Media File Server (old)

Since the heart of my home theater is my HTPC I decided to build myself a media file server. There are quite a few benefits to having a file server. I can get the noisy hard drives out of my HTPC which makes my theater quieter, having the hard drives out of the HTPC also keeps the HTPC cooler, I have a RAID 5 setup in my server so I have redundancy which gives me some data security, I can access the server from any of the computers in my house allowing me to share all my files among all my computers and it was fun project too.

I built my media file server out of an old Gateway computer that I had lying around. The specs are definitely nothing to write home about, it’s a PIII 500mhz with 328 megs of ram. I have a 3ware Escalade 7500-LP four port RAID card installed in the server. I have four Western Digital 200GB hard drives connected to the 3ware card in a RAID 5 configuration. This gives me 600GB of storage in total. If you are unfamiliar with RAID setups you may be wondering why I don’t have 800GB of storage. This is where redundancy comes into play. Explaining how RAID works is rather complicated and beyond the scope of this page; if you want to learn more about RAIDs click here. Essentially with a RAID 5 setup if one of my hard drives should fail I can replace it with a new one and not lose any of my data; pretty cool huh? With the amount of data that I have the sense of security of having a RAID setup is very reassuring. When you have about ~20,000 mp3s (130 gigs worth) and growing archive of TV shows (currently around 200GB) it is nice knowing that I have some security with my data should a hard drive happen to fail (and they always do eventually).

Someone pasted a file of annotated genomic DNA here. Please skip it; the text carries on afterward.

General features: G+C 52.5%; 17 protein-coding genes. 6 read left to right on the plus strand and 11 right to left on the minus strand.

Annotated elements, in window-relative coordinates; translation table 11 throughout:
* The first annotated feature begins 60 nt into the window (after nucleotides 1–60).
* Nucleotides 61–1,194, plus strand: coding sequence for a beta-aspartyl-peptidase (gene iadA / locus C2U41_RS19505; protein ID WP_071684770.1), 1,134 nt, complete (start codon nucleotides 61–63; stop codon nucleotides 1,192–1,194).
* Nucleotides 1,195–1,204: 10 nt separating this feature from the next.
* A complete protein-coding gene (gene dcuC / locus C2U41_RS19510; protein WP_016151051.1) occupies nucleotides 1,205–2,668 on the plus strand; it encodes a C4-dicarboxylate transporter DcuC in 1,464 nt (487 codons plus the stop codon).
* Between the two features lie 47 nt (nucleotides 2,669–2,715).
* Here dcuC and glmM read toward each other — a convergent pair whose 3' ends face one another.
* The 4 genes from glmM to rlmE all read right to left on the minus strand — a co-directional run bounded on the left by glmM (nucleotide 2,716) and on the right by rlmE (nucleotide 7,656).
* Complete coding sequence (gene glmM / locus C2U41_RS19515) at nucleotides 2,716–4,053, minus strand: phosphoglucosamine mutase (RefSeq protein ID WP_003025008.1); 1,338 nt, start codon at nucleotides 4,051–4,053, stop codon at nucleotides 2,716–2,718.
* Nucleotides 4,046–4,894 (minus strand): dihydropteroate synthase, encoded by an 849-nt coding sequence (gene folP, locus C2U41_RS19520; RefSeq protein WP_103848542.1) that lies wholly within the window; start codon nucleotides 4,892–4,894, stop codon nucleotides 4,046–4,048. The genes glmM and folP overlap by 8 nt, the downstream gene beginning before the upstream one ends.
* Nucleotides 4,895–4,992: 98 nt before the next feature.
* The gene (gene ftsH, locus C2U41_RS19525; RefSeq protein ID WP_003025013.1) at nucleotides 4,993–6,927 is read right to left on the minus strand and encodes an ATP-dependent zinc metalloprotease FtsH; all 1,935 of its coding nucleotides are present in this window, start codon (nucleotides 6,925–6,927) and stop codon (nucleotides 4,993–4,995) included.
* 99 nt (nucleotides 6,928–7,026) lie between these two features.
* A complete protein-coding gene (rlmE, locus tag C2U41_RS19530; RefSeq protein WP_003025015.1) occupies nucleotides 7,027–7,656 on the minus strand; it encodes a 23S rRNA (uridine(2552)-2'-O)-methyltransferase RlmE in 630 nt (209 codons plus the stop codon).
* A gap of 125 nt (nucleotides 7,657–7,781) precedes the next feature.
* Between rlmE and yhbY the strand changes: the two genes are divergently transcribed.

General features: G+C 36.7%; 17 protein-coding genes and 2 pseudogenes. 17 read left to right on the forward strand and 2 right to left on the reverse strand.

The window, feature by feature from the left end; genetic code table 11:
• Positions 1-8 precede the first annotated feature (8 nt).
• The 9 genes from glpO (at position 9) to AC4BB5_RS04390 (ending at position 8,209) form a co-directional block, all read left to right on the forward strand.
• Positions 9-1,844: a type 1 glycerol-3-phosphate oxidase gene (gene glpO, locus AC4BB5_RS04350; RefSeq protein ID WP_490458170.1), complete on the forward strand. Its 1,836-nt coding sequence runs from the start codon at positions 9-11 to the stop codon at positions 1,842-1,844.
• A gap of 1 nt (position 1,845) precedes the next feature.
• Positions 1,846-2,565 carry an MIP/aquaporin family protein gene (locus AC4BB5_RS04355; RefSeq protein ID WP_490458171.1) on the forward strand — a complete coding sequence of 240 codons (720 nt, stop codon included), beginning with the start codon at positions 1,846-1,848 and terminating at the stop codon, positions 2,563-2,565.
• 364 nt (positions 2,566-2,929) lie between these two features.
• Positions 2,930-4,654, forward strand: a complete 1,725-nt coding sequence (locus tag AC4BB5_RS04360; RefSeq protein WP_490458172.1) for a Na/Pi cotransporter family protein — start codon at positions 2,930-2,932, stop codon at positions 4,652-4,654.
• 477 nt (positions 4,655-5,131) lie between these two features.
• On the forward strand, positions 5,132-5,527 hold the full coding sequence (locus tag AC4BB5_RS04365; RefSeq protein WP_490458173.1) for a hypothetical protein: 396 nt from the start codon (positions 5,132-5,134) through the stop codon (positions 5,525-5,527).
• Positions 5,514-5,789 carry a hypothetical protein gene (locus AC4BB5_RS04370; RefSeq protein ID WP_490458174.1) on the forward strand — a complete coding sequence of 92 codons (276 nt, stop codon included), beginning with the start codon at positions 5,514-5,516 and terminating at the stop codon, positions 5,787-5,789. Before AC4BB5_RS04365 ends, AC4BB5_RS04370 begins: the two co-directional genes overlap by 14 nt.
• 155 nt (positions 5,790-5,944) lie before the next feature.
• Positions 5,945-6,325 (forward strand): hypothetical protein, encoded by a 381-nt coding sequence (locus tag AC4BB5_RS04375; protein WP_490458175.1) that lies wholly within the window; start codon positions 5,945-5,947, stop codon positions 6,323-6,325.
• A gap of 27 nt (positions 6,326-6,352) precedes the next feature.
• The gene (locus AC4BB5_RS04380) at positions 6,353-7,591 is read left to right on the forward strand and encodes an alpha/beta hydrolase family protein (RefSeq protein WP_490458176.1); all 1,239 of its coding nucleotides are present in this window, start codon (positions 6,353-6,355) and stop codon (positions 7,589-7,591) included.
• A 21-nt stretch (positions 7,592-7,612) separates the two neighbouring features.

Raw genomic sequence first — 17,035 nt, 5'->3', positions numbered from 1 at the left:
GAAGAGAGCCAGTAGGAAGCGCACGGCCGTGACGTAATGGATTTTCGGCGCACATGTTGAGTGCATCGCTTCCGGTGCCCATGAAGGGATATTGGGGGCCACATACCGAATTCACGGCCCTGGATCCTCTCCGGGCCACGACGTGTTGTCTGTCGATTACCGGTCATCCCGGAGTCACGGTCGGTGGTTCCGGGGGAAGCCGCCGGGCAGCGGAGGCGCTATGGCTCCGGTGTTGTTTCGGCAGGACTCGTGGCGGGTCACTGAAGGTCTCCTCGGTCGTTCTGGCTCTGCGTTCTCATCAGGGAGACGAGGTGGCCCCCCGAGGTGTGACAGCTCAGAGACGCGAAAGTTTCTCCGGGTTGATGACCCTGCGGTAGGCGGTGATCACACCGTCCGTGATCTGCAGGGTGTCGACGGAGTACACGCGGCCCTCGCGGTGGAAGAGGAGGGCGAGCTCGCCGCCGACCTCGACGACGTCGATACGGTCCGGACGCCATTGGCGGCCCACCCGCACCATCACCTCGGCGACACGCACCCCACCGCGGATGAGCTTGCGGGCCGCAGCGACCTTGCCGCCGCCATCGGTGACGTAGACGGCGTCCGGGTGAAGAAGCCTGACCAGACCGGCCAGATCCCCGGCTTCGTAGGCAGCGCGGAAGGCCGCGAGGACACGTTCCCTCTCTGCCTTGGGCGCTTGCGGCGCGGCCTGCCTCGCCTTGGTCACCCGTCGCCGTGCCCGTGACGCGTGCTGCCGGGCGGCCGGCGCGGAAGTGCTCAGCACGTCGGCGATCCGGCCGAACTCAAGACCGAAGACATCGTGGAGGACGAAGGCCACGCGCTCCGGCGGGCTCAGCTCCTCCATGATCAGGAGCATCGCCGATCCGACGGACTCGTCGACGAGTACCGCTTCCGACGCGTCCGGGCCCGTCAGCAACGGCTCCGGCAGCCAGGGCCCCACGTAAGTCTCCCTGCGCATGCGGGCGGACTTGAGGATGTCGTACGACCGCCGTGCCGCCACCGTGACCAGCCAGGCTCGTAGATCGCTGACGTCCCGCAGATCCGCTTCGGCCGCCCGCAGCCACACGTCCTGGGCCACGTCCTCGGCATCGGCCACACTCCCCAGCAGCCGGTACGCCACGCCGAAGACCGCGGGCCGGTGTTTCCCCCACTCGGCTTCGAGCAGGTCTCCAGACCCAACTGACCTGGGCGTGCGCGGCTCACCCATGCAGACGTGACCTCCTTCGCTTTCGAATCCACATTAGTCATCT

My original plan was to run Linux on my server. Linux was something that I’ve been wanting to try out for awhile and I have a good friend who swears by it. I hate to admit this but Linux defeated me. I tried for an entire weekend to get it setup but I just couldn’t figure it out; the main problem being getting it to recognize my RAID card. I ended up getting very frustrated and just gave up and installed Windows 2000. I guess I am just a Windows guy at heart, I had the server up and running under Windows in a matter of hours and never really hit any road blocks along the way.

I built the server in an Antec Solution Series Super Mid Tower case. I am a huge fan of Antec cases (my everyday computer is in an Antec Sonata case) and this case fit my needs perfectly. It comes with one 120mm case fan and I have added an additional 120mm fan as well. I am a believer in 120mm fans, they move a lot of air yet they are also quiet. The case also can hold five hard drives which is exactly how many I needed; four for the RAID 5 and one for the operating system. Antec has a clever way of mounting their drives as well, they attach with rubber grommets which also helps keep the noise down. If you are looking for a nice fairly inexpensive case I highly recommend it.

I have done some other fun stuff with my server. I have setup an FTP server so that I can share some of my files with friends and family. This comes in really handy when I record a TV show for someone, they can just log on to my FTP server and download it from me. I have also setup web server (apache) on my server so I can run a website from it as well. I have setup a website already, it is kind of my dumping ground for misc. stuff that I don’t want on the server that hosts this website. I love having the web server, all I have to do is save a file in to the website folder and it is instantly live on the net, no longer do I have to upload via FTP. This comes in very handy when I am chatting with someone and I want to either give them a file or show them or picture of something, I just drag the file to the website folder and it is instantly available for them to download, very cool!

Overall I am very glad that I built the server. It has given me some security with all my data, I had a lot of fun building it, and I love having everything in a central location that I can access from any of the computers in the house.

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